The Black Evangelical Moment: Will the Rest of the Church Listen to the Spirit’s Work Among Black Evangelicals?

Speakers: Esau McCaulley, Natasha Sistrunk Robinson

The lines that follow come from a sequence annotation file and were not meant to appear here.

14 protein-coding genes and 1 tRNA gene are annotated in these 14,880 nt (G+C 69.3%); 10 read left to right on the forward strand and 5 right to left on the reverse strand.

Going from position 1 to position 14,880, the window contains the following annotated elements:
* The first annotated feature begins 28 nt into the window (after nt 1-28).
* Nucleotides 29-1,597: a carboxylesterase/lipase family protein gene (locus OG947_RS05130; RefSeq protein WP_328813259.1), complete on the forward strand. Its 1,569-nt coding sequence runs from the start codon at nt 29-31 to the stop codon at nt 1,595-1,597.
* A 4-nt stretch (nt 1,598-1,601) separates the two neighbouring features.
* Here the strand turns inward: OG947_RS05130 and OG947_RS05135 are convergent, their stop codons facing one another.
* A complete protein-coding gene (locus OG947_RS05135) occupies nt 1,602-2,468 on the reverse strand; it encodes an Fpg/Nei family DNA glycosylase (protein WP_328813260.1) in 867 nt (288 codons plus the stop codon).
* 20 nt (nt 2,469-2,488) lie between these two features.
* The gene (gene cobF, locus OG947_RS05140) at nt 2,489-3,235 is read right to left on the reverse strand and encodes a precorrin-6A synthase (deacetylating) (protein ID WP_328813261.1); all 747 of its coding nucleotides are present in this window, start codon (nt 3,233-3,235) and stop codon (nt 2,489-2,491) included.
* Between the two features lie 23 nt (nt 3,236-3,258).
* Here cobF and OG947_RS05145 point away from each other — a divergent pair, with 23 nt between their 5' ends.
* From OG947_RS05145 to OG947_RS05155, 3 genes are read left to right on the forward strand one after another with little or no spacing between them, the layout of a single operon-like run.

In the last 10–15 years, we have witnessed the growth of what seems to be a fresh expression of Christianity in the United States. We have given that expression the title of Black Evangelicalism. This group can loosely be identified by three characteristics. First, they betray some connection to wider evangelism either through evangelical seminaries, parachurch organizations, or Christian Hip Hop. Second, this group for the most part is not directly connected to the historic black denominations. Third, and related to the first, they have nonetheless adopted many of the characteristics of the Black Christian tradition including preaching and music. They are neither fully integrated into the black church nor are they fully immersed in evangelicalism. They are a third thing. Most importance for this conference is the startling coherence of the theological program that is emerging from this corner of the church. We consider their program a work of the Spirit in our day. It seems that they are calling for a union of orthodox theology and a demand for justice, particularly as it relates to the historic concerns of black folks in the United States. This stands in some contrast to the more justice oriented white evangelicals which, overall, tend to be slightly more progressive. They are Orthodox and woke and may point towards a brighter future for the church if we will listen.

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